The players traded the first two games of the 9-Ball set, with Parks taking the first and Edwards winning the second.
 
One of the more pivotal moments in the match came in the third game of the 9-Ball set.  Trailing 6-4, Edwards had the chance to draw within a game, but failed to pocket the 9-ball.  Parks instead capitalized on the mistake and took at 7-4 lead.
 
Parks would go on to win three of the next five games, and lead 10-6.  In the seventeenth game, after Parks pocketed the 8-ball, and had perfect position to pocket the 9-ball for the victory, Edwards conceded the match in a show of good sportsmanship.
 
The championship was Parks 5th U.S. Amateur Championship title in 11 appearances, the second time he’s secured the title in back-to-back years.  He’ll advance to the 2018 U.S. Open courtesy of the APA. 
 
For Edwards, the Runner-up finish was an impressive showing in only his second U.S. Amateur Championship.
 
Former champions David Rowell (’00) of Birmingham, Ala., and Henry Brodt (’98, ’99, ’15) of Laguna Beach, Calif., finished 3rd and 4th respectively.
 
[photo id=48246|align=right]Huang Finally Secures Coveted Championship
 
Melinda Huang of Los Angeles previously qualified for the U.S. Amateur Championship eight times, twice making it to the finals, but each time coming up just short of the title.  For Huang, it was a bitter pill to swallow.
After a two-year hiatus, she returned to Stroker’s once again determined to take home the championship.  
 
But opportunity doesn’t always come easy at the U.S. Amateur Championship.  Undefeated and seemingly well on her way to another final, Huang’s championship hopes were derailed by Amy Theriault.  
 
In the hot-seat match, Theriault, of Sandusky, Ohio, sent Huang to the one-loss bracket and secured a spot for herself in the final round.  If Huang was going to have a chance at the title she’d been chasing for more than a decade, she’d have to get past Rhea Brooks of St. Louis, Mo.
 
With her back against the wall, and her opponent on-the-hill, Huang rose to the occasion.  She forced a hill-hill showdown with Brooks, eventually defeating her 5-4.  The win setup an opportunity for redemption with Theriault.
Things seemed to finally come together for Huang in the final round.  The match opened in 8-Ball, with Huang dominating the set 6-0.
 
Theriault got on the board by winning the first two games of the 9-Ball set, but Huang would not to be denied this year.  She took three of the next five games and sealed the match with a 6-9 combo for the victory.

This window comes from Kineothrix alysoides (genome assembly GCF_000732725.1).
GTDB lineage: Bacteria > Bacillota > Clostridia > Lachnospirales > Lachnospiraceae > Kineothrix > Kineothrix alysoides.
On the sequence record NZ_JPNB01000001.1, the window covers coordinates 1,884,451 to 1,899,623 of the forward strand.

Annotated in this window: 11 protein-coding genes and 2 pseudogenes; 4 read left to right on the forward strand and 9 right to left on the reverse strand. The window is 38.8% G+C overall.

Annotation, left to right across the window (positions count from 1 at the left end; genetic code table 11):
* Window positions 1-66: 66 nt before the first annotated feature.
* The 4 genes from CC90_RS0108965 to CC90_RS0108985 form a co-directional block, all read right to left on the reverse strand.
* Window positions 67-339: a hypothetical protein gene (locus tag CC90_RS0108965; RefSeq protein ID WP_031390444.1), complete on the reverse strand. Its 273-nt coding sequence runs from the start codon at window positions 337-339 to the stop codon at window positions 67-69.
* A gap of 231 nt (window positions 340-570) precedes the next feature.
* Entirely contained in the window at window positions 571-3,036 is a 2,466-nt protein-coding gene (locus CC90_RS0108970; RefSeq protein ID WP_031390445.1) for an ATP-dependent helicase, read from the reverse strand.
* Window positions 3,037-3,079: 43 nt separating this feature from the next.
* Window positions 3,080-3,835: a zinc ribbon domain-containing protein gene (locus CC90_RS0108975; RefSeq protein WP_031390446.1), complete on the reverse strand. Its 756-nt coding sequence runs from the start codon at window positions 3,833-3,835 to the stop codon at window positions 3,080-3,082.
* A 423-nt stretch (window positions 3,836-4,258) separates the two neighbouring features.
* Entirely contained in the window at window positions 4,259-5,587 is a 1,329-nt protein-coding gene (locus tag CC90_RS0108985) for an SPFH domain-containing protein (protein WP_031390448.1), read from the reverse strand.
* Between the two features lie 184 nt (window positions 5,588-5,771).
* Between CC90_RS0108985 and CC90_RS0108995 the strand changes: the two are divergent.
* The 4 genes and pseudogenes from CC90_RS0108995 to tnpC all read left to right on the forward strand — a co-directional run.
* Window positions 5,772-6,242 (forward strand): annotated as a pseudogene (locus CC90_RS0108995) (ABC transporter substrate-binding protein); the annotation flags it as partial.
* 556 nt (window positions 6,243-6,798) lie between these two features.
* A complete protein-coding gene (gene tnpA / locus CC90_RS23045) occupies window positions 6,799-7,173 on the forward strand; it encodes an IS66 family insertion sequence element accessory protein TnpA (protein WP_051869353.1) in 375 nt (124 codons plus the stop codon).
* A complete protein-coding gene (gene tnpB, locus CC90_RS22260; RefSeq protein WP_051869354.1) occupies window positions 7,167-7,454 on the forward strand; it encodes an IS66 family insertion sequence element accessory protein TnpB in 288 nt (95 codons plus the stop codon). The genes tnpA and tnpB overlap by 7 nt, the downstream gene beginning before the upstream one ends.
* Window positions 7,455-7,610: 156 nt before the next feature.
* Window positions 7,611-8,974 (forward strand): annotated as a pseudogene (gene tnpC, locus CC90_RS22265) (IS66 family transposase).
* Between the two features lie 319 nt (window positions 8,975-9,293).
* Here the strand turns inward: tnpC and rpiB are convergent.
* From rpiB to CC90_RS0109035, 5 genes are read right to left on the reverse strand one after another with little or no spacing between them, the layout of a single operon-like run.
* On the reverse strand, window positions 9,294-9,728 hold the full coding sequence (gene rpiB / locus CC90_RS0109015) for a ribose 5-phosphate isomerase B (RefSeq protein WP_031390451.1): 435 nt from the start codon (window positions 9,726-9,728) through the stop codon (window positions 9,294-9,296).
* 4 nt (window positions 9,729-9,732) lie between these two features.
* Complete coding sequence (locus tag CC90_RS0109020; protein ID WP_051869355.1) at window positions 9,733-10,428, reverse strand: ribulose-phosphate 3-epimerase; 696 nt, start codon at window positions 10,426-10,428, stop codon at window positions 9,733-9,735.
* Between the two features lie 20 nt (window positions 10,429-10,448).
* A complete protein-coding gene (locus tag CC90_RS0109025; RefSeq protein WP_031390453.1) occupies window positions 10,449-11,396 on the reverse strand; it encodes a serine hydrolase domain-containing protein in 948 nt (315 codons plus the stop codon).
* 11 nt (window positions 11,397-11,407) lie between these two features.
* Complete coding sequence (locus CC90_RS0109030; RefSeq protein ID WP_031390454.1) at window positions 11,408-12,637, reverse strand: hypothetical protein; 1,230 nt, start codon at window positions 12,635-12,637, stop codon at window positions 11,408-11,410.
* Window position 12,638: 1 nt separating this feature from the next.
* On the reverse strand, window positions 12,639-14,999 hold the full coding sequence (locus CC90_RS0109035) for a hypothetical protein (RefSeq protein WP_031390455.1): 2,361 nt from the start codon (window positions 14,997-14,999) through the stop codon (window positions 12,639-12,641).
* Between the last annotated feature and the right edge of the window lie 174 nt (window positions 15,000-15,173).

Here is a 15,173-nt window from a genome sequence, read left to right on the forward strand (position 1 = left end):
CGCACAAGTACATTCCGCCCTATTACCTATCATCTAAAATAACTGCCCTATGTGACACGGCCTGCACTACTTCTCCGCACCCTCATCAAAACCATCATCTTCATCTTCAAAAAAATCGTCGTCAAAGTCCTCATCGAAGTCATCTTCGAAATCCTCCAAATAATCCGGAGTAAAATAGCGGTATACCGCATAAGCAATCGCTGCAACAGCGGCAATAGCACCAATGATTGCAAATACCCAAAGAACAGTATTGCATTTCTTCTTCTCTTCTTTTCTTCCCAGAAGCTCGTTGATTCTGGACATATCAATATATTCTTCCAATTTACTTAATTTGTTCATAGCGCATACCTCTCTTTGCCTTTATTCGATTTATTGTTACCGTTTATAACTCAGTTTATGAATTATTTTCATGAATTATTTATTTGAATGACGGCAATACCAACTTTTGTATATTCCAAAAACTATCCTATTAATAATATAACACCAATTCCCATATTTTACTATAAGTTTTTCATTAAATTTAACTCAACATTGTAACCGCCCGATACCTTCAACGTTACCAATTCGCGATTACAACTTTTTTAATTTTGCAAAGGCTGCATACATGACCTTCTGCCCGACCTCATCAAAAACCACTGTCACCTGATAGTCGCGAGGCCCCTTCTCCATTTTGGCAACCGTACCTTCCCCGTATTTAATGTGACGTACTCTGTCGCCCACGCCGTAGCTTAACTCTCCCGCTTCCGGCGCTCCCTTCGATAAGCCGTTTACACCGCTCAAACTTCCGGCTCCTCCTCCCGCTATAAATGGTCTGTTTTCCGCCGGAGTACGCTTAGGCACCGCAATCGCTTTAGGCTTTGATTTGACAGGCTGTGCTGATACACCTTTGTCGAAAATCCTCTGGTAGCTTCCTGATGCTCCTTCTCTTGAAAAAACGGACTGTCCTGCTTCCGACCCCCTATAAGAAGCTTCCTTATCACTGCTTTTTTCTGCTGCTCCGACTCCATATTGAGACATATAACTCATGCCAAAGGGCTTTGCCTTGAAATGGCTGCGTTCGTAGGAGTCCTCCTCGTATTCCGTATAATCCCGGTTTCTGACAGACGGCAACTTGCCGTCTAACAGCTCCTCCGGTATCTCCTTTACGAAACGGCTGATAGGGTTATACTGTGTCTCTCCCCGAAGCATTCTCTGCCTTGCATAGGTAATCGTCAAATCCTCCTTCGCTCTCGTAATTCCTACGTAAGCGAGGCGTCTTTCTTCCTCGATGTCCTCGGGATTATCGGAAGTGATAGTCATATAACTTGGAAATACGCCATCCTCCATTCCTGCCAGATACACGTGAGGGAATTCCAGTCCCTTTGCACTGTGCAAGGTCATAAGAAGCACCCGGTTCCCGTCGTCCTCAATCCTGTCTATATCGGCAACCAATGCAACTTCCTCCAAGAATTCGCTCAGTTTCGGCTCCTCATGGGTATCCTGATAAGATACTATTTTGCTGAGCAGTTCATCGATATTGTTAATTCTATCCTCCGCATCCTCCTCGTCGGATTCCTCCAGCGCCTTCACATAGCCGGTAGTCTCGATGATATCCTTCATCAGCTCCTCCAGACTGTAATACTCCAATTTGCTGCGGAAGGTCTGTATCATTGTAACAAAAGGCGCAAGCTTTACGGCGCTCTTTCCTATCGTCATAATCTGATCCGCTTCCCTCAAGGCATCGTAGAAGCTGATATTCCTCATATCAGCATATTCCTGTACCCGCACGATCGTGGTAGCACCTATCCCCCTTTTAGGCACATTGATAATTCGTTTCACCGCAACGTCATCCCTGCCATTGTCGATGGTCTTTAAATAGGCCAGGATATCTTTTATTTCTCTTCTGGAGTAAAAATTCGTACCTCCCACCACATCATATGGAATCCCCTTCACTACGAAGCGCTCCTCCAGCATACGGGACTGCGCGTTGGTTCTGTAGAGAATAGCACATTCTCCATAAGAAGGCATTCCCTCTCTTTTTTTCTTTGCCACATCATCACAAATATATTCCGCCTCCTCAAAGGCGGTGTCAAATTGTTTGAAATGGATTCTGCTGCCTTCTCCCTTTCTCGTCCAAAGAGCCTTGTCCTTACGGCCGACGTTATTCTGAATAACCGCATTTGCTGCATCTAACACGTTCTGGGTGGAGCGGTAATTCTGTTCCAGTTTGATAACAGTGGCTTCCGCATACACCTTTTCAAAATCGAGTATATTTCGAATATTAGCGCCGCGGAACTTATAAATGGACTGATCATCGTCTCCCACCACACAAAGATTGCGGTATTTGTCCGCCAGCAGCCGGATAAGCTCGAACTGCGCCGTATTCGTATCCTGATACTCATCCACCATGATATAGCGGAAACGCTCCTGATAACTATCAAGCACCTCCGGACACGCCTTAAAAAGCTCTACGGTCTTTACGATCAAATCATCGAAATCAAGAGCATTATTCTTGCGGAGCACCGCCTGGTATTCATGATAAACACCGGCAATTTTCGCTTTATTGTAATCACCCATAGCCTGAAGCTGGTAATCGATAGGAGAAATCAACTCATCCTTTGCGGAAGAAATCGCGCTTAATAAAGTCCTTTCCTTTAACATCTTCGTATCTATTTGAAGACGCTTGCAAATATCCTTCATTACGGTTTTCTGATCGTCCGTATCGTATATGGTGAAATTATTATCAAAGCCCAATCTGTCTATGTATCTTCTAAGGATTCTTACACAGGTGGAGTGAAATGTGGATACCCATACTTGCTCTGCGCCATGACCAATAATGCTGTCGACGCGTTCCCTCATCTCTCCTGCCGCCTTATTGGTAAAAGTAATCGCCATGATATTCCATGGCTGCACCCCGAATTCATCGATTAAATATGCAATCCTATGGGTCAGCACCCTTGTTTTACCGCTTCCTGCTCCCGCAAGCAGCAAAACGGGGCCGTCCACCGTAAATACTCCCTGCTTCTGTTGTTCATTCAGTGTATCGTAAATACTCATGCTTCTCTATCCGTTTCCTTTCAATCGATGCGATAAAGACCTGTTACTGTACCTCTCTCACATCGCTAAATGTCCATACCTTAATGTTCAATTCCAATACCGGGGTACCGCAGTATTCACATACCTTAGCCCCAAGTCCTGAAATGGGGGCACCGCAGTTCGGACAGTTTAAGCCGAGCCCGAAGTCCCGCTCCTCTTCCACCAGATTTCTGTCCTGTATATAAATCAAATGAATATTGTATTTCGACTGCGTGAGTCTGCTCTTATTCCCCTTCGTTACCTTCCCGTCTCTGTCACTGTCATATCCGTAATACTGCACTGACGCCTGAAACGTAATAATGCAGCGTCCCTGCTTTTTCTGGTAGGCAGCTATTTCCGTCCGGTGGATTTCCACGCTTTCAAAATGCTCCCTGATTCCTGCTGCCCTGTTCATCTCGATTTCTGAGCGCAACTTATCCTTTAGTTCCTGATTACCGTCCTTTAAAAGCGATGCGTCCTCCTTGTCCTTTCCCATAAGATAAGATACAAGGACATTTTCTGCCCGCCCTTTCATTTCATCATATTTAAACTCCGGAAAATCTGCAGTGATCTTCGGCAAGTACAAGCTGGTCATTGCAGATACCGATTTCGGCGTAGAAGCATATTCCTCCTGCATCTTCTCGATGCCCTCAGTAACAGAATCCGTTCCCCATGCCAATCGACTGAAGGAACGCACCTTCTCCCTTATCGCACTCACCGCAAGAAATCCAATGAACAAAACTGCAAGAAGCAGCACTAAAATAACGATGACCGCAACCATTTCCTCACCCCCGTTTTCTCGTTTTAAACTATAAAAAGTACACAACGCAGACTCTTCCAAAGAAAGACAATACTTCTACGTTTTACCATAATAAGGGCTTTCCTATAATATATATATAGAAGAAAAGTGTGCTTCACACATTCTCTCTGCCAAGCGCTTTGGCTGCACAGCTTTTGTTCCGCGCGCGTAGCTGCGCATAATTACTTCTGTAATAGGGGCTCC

You could almost sense the relief from Huang as she grasped the trophy that had eluded her for so many years.
 
Huang moves on to compete in a WPBA event next year, courtesy of APA.
 
Theriault finished as Runner-up, her first appearance since 2010.  Brooks finshed in 3rd Place.
 
Match coverage, including the finals, of this year’s U.S. Amateur Championship and Women’s U.S. Amateur Championship can be found on the APA YouTube channel at www.youtube.com/apaleagues.
 
The entry window for the 2018 U.S. Amateur Championship is now open with the Preliminary Rounds scheduled across North America in mid-September.
 
The U.S. Amateur Championship is conducted by the APA, and is the only tournament produced by the APA open to both members and non-members.  Preliminary qualifying rounds were held throughout the country in mid-September.
 
As Champions, both Parks and Huang will return next year to defend their coveted titles.
 
The U.S. Amateur Championship is a double elimination tournament that offers the nation’s top amateur players the opportunity to showcase their skills through a combination of 8-Ball and 9-Ball matches, in the only APA event that does not use The Equalizer® handicap system.
 
The APA, based in Lake Saint Louis, Mo., sanctions the world’s largest amateur pool league, with leagues throughout the United States, Canada and Japan.  Nearly 250,000 members compete in weekly 8-Ball and 9-Ball League play.  The APA is generally recognized as the Governing Body of Amateur Pool, having established the official rules, championships, formats and handicap systems for the sport of amateur billiards.
 
The APA produces four major tournaments each year—the APA World Pool Championships, the APA Poolplayer Championships, the APA Junior Championships and the U.S. Amateur Championship—that, together, pay out more than $2 Million in cash and prizes annually!
 
The APA and its championships are sponsored by Aramith, Action Cues and Pool Dawg.
 
For complete coverage of the U.S. Amateur Championship visit http://www.poolplayers.com/usam/.